Some of the more interesting discussions at ISTE’s Leadership Forum last month revolved around social media. Use (or misuse) of Facebook, Twitter, etc., by students has gleaned plenty of press attention and even legislation, but use by and between educators flies largely under the public radar. Not so for some advocates of embracing the new technology to increase communication among the adult constituencies in K-12 education: teachers, administrators, and parents.
Schools’ traditional goal of “parental involvement” – too often defined down as attending parent/teacher meetings and participating in bake sales – becomes instead “parental engagement” when social media help the school create ongoing conversations with parents. With society – at virtually all levels of income and education – increasingly relying on digital media as their primary, not alternate, means of communication, in the words of principal George Couros “this is not optional anymore”. Whether it’s a principal blog, Facebook page, Twitter account, emails or text messages from the teacher – dialog with parents is not only easier than ever, it’s more necessary than ever, because online conversations go on whether the school involves itself or not.
The important word there is “conversation.” It’s not just about talking but about responding. One presenter defined the difference between “networking” and “creating community” this way: “Networks are about me. Communities are about we.”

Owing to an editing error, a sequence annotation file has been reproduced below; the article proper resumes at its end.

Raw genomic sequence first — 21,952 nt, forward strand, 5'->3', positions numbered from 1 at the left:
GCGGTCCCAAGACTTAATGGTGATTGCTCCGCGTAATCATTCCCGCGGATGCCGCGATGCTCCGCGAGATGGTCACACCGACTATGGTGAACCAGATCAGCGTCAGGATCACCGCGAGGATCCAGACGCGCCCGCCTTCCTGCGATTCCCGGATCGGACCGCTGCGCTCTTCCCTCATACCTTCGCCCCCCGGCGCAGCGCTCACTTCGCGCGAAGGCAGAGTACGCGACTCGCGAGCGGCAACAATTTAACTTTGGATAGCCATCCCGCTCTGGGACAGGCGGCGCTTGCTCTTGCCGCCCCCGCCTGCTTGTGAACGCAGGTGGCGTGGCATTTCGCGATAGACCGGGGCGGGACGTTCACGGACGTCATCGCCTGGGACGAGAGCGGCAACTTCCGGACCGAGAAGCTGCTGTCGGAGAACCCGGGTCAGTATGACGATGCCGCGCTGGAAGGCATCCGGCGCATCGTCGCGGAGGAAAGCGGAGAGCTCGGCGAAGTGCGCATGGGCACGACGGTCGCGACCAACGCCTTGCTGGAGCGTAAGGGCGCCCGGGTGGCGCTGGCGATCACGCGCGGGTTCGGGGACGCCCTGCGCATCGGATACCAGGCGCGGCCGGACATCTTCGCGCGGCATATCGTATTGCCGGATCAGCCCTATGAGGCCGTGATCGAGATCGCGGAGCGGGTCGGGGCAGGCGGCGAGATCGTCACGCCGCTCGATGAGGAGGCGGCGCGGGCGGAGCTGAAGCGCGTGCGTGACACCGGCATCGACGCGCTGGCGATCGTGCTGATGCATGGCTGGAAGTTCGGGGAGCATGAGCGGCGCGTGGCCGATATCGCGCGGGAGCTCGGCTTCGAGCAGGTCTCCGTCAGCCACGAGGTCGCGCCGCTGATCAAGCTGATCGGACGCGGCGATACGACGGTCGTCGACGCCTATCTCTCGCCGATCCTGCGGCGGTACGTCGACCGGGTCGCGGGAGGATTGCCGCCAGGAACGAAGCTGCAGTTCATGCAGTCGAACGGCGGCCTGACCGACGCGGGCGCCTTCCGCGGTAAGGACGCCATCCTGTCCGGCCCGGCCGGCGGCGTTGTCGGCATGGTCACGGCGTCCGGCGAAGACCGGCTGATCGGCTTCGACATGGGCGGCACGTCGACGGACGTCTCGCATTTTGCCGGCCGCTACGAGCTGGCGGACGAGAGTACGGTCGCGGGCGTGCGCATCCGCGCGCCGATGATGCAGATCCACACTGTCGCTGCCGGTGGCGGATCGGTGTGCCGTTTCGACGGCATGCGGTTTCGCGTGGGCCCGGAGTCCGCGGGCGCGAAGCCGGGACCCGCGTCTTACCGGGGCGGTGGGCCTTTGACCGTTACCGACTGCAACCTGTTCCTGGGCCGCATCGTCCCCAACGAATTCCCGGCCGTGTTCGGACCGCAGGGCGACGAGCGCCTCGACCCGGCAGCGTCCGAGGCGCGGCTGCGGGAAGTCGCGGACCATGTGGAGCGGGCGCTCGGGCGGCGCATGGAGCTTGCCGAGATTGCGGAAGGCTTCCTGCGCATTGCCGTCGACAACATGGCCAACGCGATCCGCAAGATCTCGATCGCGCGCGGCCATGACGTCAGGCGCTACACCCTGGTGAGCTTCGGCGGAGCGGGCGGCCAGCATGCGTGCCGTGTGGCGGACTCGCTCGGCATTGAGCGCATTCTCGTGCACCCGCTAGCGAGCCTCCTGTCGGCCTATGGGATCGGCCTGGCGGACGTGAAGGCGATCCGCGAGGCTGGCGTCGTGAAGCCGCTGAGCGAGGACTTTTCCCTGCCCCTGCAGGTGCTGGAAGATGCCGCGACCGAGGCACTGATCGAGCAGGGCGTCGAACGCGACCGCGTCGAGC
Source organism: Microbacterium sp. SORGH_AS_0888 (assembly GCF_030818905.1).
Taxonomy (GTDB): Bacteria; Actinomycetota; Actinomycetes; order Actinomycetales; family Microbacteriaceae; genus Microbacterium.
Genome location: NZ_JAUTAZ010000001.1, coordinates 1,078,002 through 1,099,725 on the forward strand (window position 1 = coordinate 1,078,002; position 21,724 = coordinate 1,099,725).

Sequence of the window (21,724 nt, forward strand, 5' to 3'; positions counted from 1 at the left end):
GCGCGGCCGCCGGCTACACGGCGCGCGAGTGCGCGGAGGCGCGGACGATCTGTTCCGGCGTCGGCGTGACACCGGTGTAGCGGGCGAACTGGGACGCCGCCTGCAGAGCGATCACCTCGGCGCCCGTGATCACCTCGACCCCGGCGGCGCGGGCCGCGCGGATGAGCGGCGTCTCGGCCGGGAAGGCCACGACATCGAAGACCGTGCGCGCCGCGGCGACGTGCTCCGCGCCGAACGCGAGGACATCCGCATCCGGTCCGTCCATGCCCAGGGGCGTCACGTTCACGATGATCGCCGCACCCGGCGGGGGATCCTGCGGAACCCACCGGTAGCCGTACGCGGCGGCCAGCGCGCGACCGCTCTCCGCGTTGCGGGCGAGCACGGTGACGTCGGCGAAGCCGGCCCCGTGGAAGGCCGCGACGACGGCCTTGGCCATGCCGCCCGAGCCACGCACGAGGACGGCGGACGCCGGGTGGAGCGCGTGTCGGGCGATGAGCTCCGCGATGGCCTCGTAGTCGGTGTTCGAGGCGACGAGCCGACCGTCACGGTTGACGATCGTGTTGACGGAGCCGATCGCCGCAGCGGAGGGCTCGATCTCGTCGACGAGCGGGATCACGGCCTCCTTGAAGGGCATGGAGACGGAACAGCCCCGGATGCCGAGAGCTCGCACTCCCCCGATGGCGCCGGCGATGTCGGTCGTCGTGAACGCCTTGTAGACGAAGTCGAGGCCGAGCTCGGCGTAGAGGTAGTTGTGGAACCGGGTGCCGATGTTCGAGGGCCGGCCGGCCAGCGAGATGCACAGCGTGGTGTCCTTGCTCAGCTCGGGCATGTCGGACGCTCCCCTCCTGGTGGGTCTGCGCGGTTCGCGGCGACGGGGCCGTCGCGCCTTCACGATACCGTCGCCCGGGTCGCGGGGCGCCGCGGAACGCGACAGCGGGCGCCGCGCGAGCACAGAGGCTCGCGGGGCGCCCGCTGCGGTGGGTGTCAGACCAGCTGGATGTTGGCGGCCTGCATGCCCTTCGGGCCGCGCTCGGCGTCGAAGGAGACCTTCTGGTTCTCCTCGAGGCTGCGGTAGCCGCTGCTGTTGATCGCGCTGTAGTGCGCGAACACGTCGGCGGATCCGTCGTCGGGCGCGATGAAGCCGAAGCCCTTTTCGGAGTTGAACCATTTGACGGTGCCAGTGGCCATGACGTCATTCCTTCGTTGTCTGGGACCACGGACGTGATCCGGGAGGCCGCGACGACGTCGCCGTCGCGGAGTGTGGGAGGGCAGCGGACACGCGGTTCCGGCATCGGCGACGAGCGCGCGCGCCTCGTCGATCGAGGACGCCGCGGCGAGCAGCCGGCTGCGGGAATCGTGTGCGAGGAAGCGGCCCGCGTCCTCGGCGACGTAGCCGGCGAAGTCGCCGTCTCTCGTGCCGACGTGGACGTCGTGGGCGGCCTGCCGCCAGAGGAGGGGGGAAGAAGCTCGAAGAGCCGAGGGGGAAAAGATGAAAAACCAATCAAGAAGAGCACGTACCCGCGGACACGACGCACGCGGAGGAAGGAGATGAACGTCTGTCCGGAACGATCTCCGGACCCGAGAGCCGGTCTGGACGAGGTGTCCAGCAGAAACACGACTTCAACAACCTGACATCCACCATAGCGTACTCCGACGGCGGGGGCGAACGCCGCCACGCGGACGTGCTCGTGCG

And the point about communities brings up the other key adult-adult communication that technology can enhance – educator to educator. We’ve long talked up the virtues of “professional learning communities” but they often founder on the lack of time in today’s resource-squeezed school day. But what if teachers could support and learn from each other with short but frequent interactions via social media on the tablets or smartphones most of them carry with them through the day? There are various platforms that confine communications within a “bounded community” so the discussion stays within the appropriate group, just as secure as the teachers’ lounge.
This concept reminded me of my days as an English teacher and how lonely this profession can be. The cliche about the teacher closing her door and doing whatever she wants emphasizes teacher independence – but it can equally be about teacher isolation. In what other profession are professionals assumed to work so much in a vacuum? As John Hattie says in his new book Visible Learning for Teachers, “This is how a profession works:…it aims to encourage collaboration with all in the profession to drive the profession upwards….Too often, we see the essential nature of our profession as autonomy…” Hattie’s not talking specifically about technology there, of course, but surely technology is one way to foster that collaboration which is so difficult to achieve in the typical school day.
Is the primary advantage of new technology in schools communication, more than animations, content access, bells, and whistles? Just wondering.
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